loading...

Writing A Simple WMI Scanner with Electron.js

nkratzmeyer profile image Nathan Kratzmeyer ・4 min read

In this article, I'm going to do a quick walk-through of how to create a very simple WMI (Windows Management Instrumentation) scanner for Windows, using ElectronJS. The intention of this article is to show one of the types of apps that you can create with ElectronJS as well as to demonstrate the very basic architecture of such an app. A familiarity with Javascript, NodeJS, npm, HTML, and CSS would be best to get the most out of this article. I won't be going in-depth at all but will be happy to explain any of my code should questions arise. Let's get started!

To start us off, we're going to clone the ElectronJS quick start repo. Fire up a terminal, change to an appropriate directory and run the following commands:

git clone https://github.com/electron/electron-quick-start
cd electron-quick-start
npm install
npm start

Now you have a barebones ElectronJS app running! Now fire up your favorite code editor and clean up the project by removing LICENSE.md, preload.js, and README.md. Clean up index.html by removing everything from the body except the script tag for renderer.js. In main.js, remove the path import. Also, change

 preload: path.join(__dirname, 'preload.js');

to

nodeIntegration: true;

This will give our renderer code access to node environment. Now uncomment the line to show devtools in the main window.

mainWindow.webContents.openDevTools();

Now we are pretty much done with main.js. Everything else will be done in renderer.js.

Now let's prep our index.html file. Add the following code to the body tag

<div id="scanned">
</div>
<hr>
<input type="text" name="host" id="host-name">
<button id="scan">Scan</button>

Now we have our basic HTML structure, let's add some styling so it doesn't look terrible. Create a main.css file and reference it inside index.html. In main.css, add the following:

body{
    font-family: Arial, Helvetica, sans-serif;
    background: #eee;
}

#scanned{
    background: white;
    padding: 10px;
    border: 1px solid gray;
    height: 400px;
}

input{
    font-size: 20px;
    border : 1px solid lightgrey;
}

button {
    font-size: 20px;
    border : 1px solid lightgrey;
    background: dodgerblue;
    color: white;
}

Our next step is to install the module that will help us do our WMI queries. Do this by running

npm install node-wmi

in your project directory. Now let's require that module in renderer.js and write code for our scan. Do so with the following code.

//renderer.js

const wmi = require("node-wmi");

//Dom elements
const scannedList = document.getElementById('scanned');
const btnScan = document.getElementById("scan");
const inputHost = document.getElementById("host-name");

//Handle clicking the scan button
btnScan.addEventListener("click", e => {
    //Grab the hostname from input
  const hostName = inputHost.value;

  //Create an options object to be passed to wmi.Query
  const queryOptions = {
    class: "Win32_BIOS",
    host: hostName
  };

  //Execute the query and use a callback to get results
  wmi.Query( queryOptions , (err, data) => {
    if (err) {
      return console.log(err);
    }
    console.log(data);
  });
});

If everything is correct, you should be able to run the app with npm start, enter "localhost" as the host name, click Scan and see a BIOS object output in the console. You will need admin rights on your machine for this to work properly. If you are on a LAN and have admin rights to other machines, you can enter their host names to see results from remote Windows PCs.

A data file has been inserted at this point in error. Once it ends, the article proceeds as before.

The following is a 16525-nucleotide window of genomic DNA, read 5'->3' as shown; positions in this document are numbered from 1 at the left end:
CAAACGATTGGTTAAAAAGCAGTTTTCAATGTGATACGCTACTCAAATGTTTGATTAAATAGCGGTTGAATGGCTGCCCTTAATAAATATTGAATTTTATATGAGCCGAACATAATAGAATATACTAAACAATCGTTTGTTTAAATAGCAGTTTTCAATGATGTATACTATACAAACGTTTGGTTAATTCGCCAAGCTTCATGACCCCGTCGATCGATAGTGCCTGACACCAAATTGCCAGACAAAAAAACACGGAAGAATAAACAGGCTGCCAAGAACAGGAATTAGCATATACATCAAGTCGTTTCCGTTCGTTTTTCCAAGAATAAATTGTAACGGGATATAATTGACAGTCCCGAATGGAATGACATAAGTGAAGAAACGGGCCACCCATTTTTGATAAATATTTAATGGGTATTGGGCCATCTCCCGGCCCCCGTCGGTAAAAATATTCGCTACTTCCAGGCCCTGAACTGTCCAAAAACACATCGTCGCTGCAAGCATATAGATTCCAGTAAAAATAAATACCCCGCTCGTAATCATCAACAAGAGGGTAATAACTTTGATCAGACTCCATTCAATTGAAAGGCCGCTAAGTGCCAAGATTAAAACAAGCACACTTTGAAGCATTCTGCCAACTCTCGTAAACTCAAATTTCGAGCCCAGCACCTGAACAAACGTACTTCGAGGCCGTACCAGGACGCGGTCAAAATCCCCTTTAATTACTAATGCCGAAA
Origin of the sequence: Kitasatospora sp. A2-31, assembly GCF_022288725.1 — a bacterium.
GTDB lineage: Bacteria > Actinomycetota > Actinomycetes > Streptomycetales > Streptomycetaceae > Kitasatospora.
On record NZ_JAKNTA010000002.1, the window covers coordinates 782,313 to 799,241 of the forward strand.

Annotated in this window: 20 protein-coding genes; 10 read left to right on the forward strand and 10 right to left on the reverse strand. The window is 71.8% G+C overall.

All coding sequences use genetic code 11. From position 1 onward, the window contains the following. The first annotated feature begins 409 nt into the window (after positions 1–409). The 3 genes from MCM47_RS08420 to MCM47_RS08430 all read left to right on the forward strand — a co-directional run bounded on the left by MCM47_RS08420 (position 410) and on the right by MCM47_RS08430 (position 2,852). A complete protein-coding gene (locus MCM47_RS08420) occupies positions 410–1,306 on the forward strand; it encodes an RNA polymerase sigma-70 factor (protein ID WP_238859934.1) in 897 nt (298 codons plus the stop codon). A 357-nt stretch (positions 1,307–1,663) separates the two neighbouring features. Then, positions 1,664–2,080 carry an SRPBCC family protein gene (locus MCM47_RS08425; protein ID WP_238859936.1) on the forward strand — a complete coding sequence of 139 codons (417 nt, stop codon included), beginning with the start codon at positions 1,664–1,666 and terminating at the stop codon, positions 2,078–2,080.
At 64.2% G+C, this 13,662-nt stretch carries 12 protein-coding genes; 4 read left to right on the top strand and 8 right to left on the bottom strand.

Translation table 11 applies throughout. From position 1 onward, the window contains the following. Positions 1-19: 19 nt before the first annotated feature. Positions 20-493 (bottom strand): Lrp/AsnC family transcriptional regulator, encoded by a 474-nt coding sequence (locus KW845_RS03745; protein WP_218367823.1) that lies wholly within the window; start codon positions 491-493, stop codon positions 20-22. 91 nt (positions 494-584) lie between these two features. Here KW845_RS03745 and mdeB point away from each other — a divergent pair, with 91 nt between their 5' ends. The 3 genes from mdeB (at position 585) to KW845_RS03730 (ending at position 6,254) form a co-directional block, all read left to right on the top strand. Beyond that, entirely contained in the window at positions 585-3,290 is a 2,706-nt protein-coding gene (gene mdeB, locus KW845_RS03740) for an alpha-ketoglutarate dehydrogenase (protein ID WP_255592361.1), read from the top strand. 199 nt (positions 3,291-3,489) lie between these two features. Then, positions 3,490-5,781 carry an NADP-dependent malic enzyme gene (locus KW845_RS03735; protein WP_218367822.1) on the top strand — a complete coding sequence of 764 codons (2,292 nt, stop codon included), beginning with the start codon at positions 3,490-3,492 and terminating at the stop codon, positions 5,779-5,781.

Notice that the BIOS object we got back has a lot of properties that we don't care about. Also notice that we are getting back an array. Let's only ask for the properties we want and only use the first item of the array. Also, we'll output our data to the app instead of the console. Modify the click event listener as shown below.

  //Grab the hostname from input
  const hostName = inputHost.value;

  //Create an options object to be passed to wmi.Query
  const queryOptions = {
    class: "Win32_BIOS",
    host: hostName,
    //Only get these properties
    properties: ["Manufacturer", "SerialNumber"]
  };

  //Execute the query and use a callback to get results
  wmi.Query(queryOptions, (err, data) => {
    if (err) {
      return console.log(err);
    }
    console.log(data);

    //Get only the first item in the array
    const biosItem = data[0];

    //Create a <div> to put our data in
    const newDomElement = document.createElement("div");

    //Add a class so we can style the div
    newDomElement.classList.add("scanned-pc");

    //Put in our data
    newDomElement.innerHTML = `<p>${hostName} -- ${biosItem.SerialNumber}</p>
                               <p>Manufacturer -- ${biosItem.Manufacturer}</p>`;

    //Add our div to the DOM
    scannedList.appendChild(newDomElement);
  });

Awesome! Now we have our info showing in the app instead of the console. The last thing we will do is to style our div item so it looks a little better. In main.css, add this:

.scanned-pc{
    box-shadow: 2px 2px 2px rgba(1, 1, 1, .75);
    background: lightgray;
    padding: 2px 5px;
    margin-bottom: 4px;
}

Now you can view our app in all of its grayscale glory. To augment the app, try using a different WMI class such as Win32_ComputerSystem or even doing multiple queries with different classes to get lots of info about a PC. And obviously the app could use some help in the style department. 😊 You can also deploy the app with help of electron-builder or a similar packaging system. See the docs for more info.
As you can see, Electron is a pretty cool technology which gives you the power of NodeJS, HTML, and CSS to create desktop apps. I hope this post was informative and at least got you excited to play around with ElectronJS for your next desktop app.

Github repo for this article is here

Discussion

pic
Editor guide